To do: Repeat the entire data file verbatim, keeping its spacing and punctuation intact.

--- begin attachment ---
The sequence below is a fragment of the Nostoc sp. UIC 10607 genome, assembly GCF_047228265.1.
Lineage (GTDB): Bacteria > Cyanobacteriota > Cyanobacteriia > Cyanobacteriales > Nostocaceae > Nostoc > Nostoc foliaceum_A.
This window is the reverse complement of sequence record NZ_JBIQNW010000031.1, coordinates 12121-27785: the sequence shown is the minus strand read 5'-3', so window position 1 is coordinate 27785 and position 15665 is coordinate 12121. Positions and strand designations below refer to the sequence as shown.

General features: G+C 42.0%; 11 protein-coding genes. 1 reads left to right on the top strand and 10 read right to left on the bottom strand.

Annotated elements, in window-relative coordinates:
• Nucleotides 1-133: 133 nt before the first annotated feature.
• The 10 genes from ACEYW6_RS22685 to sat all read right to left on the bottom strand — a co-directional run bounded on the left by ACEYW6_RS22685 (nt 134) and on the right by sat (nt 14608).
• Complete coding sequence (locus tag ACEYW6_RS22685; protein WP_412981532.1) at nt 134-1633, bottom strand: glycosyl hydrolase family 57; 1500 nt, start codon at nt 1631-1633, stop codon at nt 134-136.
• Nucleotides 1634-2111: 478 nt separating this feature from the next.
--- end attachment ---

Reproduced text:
The sequence below is a fragment of the Nostoc sp. UIC 10607 genome, assembly GCF_047228265.1.
Lineage (GTDB): Bacteria > Cyanobacteriota > Cyanobacteriia > Cyanobacteriales > Nostocaceae > Nostoc > Nostoc foliaceum_A.
This window is the reverse complement of sequence record NZ_JBIQNW010000031.1, coordinates 12121-27785: the sequence shown is the minus strand read 5'-3', so window position 1 is coordinate 27785 and position 15665 is coordinate 12121. Positions and strand designations below refer to the sequence as shown.

General features: G+C 42.0%; 11 protein-coding genes. 1 reads left to right on the top strand and 10 read right to left on the bottom strand.

Annotated elements, in window-relative coordinates:
• Nucleotides 1-133: 133 nt before the first annotated feature.
• The 10 genes from ACEYW6_RS22685 to sat all read right to left on the bottom strand — a co-directional run bounded on the left by ACEYW6_RS22685 (nt 134) and on the right by sat (nt 14608).
• Complete coding sequence (locus tag ACEYW6_RS22685; protein WP_412981532.1) at nt 134-1633, bottom strand: glycosyl hydrolase family 57; 1500 nt, start codon at nt 1631-1633, stop codon at nt 134-136.
• Nucleotides 1634-2111: 478 nt separating this feature from the next.